Stuck on the Margins

In business there's this concept of a Marginal Producer.  This is a company that has the highest costs in an industry compared to all the competition, so if prices fall too much or cost rise too much, they will be the first to go.  So let's say your a manufacturer of bottles and the market price of bottles was $1.10 last year.  If it costs you $1 to product a bottle, but your competition can produce at $0.75, they will make more money but you can at least make a profit and stay in business.  But this year the price of bottles goes down to $0.90.  You'll lose money if you try and keep selling bottles at $0.90, but your competition will still survive.  

In 2017, the 100 companies in Black Enterprise's BE 100s list generated a total combined revenue of $27.5 billion.  The top company...that's one single the head of the Fortune 500 list, Walmart, made over 500 billion in revenue.  Marginal producers are the first to go.  The Black community is a marginal producer in the US economy, which is why we are the hardest hit by downturns and recessions.  If every Black-owned business disappeared tomorrow, it wouldn't even make the news in the mainstream financial media.  Everywhere in America we live on the margins.


Everything we attempt without addressing this fundamental fact will do absolutely nothing to improve our situation or contribute in any meaningful way to Black empowerment or liberation. 

It's not the money that's the issue, money is just an abstraction that represents value (time and energy).  The $27.5 billion figure is one measure of capacity...and indirect way to gauge the resources we control.  If we include the income generated by all Blacks in America, then that number would be much higher, but that's income from labor, not ownership.  The money earned from that labor is not from resources we control and they can fire us from those jobs whenever they want.   $27.5 billion says that out of the almost $20 trillion US economy, the top 100 Black owned companies represent roughly 0.14%.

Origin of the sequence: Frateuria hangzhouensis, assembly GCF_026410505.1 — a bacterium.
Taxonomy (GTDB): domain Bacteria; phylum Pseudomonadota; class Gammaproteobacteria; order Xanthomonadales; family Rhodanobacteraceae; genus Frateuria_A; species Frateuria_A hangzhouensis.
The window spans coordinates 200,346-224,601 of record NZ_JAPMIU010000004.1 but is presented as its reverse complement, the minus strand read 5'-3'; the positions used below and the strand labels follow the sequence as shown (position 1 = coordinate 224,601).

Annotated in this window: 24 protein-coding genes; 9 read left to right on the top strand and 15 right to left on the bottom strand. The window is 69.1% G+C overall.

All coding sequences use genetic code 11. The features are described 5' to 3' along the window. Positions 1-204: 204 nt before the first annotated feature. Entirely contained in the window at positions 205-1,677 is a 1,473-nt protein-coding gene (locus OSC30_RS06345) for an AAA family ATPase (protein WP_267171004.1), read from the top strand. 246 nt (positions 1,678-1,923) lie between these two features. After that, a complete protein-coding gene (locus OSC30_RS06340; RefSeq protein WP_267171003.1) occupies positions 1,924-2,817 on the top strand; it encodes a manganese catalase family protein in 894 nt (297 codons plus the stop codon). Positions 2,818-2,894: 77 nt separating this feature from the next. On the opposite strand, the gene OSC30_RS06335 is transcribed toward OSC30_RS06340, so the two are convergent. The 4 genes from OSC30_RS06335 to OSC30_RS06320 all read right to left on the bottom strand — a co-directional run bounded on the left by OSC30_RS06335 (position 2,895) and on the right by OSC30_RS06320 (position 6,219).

Black people, you're playing at the margins.  You have to think bigger and get out of this bubble.  We're collectively impressed by Dr. Dre making a billion off of one deal or Diddy crossing $1 billion in net worth like that's something worthwhile.  The wealth that these entertainers and athletes have is insignificant.  

We don't need another luxury clothing brand, fashion boutique, liquor company, or athlete with a shoe deal.  We need to dominate entire markets.  Every single bar of soap, piece of clothing, bite of food, piece of furniture, drink of water, etc. that we consume should come from a Black-owned company or organization.  We should own the fields that produce the hemp and cotton, the looms that turn that cotton into fabric, and the manufacturing facilities that turn that fabric into clothes.  We should own the mines that produce the iron that gets used to make the steel that goes into the factory that produces the cars we drive and the factory that makes the batteries for those cars...because they'll be electric.  We need to own cement plants, biofuels refineries, power plants, heavy duty construction equipment to build infrastructure, airlines, food production, water production, defense contractors, millions of acres of farmland...

Anything less is futile.

We need to come together collectively and invest in these things.  Get over this petty distrust left over from slavery and Willie Lynch syndrome.  We don't have time for such childishness.  We have work to do people.  The plan is outlined in In The Black 2050.  We don't need everyone to agree or participate.  With the amount of people that follow a D-list celebrity on instagram, we can turn our pitiful situation around in one or two generations.  Let's get off the margins.